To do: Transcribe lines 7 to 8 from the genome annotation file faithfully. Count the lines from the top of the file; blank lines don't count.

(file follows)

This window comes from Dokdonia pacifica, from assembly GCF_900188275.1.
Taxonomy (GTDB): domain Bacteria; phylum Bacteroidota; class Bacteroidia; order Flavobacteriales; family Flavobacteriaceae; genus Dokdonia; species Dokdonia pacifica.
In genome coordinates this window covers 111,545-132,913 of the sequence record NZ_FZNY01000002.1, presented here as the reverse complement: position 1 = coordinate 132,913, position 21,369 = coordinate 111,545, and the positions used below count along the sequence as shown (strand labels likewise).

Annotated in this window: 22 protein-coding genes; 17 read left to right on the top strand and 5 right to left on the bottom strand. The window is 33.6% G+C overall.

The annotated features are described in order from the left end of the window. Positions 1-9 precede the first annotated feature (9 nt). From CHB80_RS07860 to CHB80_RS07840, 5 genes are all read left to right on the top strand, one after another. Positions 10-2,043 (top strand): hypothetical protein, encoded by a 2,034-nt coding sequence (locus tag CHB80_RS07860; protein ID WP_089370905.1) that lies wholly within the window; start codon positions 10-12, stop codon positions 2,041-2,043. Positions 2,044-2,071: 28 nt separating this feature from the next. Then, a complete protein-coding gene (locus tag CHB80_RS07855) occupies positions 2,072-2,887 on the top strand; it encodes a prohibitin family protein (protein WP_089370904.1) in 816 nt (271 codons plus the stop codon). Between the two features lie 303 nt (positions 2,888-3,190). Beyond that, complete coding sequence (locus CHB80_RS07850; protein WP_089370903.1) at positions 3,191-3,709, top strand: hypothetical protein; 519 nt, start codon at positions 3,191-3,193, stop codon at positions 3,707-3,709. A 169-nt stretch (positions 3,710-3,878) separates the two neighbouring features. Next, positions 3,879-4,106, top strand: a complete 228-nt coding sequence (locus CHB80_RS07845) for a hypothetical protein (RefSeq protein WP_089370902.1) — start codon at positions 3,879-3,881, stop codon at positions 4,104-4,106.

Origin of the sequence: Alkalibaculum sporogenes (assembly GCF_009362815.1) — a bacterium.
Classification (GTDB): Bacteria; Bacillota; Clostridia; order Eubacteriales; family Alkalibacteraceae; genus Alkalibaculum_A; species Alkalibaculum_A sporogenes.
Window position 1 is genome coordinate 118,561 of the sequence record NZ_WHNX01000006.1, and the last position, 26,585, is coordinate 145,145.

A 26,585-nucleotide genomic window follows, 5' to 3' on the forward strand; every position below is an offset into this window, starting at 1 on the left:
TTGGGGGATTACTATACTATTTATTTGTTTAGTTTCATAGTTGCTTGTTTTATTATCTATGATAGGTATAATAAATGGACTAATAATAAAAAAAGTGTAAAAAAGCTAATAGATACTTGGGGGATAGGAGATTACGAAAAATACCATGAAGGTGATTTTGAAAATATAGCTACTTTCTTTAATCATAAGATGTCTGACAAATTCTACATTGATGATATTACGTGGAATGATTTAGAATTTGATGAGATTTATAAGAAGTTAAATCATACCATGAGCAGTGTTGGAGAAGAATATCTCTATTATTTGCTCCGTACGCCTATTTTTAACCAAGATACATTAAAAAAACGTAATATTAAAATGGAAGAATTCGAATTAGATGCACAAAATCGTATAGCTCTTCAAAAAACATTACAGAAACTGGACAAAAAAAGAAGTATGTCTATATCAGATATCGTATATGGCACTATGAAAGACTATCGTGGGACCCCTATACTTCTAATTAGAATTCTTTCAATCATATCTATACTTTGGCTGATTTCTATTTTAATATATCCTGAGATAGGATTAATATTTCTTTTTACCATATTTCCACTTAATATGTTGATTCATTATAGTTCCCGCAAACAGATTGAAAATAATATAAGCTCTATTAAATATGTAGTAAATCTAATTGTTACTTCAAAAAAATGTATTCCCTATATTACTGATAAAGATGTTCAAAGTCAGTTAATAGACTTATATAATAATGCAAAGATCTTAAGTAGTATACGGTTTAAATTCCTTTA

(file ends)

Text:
Classification (GTDB): Bacteria; Bacillota; Clostridia; order Eubacteriales; family Alkalibacteraceae; genus Alkalibaculum_A; species Alkalibaculum_A sporogenes.
Window position 1 is genome coordinate 118,561 of the sequence record NZ_WHNX01000006.1, and the last position, 26,585, is coordinate 145,145.